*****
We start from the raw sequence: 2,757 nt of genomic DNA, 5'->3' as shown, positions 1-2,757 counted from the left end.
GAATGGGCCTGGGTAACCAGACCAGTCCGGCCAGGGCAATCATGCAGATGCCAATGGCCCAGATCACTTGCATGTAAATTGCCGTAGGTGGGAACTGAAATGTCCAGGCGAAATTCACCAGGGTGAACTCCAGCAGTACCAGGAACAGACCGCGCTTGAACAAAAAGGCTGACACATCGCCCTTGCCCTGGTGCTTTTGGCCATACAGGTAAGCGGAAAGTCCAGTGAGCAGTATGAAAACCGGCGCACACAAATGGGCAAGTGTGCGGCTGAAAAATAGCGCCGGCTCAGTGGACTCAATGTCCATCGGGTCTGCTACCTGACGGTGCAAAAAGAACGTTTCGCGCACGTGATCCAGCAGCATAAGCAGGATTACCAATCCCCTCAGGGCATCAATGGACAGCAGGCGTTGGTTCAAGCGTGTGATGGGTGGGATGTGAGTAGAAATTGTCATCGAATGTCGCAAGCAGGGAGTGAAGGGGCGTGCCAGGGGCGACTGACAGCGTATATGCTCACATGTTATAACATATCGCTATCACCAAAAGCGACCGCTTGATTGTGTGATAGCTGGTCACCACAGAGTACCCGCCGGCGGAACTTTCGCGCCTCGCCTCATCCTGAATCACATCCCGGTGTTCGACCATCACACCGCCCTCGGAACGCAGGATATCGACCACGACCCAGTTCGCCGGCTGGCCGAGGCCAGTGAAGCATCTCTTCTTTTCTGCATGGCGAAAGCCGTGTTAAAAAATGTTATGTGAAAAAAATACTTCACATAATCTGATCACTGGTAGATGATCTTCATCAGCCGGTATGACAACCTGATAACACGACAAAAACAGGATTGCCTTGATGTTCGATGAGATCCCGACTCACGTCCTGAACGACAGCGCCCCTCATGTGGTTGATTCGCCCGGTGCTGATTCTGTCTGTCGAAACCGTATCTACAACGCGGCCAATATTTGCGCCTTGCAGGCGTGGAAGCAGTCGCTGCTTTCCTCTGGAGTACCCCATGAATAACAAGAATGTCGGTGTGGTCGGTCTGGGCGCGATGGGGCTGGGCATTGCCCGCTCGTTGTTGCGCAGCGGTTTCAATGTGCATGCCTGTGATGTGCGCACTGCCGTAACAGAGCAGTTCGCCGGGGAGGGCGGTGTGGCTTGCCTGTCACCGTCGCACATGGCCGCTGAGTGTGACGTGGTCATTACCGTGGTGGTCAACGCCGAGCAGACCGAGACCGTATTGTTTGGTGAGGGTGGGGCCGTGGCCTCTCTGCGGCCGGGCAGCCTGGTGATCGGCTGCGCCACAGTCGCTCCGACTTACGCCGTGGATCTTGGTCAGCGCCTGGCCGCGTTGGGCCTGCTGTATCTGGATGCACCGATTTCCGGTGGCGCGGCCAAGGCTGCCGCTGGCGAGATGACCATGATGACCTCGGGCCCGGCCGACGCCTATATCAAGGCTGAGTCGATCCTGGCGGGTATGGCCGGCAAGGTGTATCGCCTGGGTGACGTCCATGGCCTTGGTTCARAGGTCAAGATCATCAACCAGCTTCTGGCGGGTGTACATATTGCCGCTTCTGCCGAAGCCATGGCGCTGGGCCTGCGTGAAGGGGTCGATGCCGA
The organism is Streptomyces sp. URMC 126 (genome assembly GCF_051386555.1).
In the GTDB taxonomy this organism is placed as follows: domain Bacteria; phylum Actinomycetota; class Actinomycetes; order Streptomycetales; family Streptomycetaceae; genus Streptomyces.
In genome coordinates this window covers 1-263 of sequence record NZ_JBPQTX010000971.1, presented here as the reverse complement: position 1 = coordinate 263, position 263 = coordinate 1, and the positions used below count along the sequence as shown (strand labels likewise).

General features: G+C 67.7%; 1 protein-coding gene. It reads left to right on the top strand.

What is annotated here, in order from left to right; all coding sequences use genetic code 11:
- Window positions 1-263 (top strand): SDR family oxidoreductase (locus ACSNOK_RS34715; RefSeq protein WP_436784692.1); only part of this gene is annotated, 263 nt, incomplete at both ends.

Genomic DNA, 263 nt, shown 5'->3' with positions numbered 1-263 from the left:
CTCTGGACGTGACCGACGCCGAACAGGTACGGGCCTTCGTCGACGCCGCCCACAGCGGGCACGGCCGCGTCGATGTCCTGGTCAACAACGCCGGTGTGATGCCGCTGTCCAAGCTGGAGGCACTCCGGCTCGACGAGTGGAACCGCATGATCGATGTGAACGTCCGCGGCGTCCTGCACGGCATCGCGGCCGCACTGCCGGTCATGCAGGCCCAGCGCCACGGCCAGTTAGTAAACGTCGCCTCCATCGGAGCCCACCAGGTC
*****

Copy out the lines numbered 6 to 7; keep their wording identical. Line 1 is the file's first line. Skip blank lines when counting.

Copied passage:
General features: G+C 67.7%; 1 protein-coding gene. It reads left to right on the top strand.

What is annotated here, in order from left to right; all coding sequences use genetic code 11: